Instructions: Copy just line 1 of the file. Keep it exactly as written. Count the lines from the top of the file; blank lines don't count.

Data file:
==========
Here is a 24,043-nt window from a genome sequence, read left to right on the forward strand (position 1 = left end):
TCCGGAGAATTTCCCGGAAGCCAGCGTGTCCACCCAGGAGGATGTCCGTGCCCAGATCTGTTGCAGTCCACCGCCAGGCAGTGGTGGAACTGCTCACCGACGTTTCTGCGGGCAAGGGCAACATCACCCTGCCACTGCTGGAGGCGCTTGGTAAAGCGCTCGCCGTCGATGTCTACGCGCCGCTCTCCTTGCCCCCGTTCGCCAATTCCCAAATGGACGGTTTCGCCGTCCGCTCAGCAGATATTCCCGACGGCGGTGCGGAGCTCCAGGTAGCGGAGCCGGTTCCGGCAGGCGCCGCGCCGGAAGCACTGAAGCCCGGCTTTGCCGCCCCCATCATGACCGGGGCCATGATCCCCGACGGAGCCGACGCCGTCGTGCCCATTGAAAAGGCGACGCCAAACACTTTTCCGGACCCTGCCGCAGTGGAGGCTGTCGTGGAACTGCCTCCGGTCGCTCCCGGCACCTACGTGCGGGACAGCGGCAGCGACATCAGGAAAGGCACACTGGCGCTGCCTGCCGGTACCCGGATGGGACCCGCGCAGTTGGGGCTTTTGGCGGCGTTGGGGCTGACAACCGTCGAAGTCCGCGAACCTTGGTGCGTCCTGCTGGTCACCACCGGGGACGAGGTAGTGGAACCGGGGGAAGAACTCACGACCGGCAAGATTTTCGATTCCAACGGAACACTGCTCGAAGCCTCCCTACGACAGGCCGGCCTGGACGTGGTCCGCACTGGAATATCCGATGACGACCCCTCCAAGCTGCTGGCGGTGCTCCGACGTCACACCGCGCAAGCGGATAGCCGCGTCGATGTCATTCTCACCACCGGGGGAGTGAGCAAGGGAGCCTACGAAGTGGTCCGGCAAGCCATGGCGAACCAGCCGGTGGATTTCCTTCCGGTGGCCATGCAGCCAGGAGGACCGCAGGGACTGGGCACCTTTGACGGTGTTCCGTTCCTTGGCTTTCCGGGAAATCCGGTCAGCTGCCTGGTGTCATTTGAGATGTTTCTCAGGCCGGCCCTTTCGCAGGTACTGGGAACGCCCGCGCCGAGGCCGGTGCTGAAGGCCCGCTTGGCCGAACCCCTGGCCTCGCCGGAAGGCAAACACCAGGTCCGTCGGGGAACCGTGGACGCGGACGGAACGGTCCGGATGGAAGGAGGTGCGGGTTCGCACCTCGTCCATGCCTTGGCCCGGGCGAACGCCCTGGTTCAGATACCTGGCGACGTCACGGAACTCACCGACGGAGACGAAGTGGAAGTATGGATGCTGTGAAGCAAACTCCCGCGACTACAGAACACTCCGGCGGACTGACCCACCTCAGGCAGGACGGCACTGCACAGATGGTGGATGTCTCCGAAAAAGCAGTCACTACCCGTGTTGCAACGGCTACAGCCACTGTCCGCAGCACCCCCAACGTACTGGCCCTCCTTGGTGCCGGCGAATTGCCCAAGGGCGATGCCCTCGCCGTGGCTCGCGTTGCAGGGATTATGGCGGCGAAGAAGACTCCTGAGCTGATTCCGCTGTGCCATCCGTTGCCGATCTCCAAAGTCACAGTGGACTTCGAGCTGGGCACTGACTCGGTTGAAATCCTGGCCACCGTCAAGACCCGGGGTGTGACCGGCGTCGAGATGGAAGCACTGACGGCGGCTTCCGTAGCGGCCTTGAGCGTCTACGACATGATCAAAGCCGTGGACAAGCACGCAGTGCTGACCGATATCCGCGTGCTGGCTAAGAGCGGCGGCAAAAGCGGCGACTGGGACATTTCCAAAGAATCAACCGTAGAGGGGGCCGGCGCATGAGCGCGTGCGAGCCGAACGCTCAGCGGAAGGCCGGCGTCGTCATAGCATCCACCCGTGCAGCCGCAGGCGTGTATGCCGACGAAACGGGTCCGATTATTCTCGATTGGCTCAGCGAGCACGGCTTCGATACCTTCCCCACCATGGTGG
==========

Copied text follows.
Here is a 24,043-nt window from a genome sequence, read left to right on the forward strand (position 1 = left end):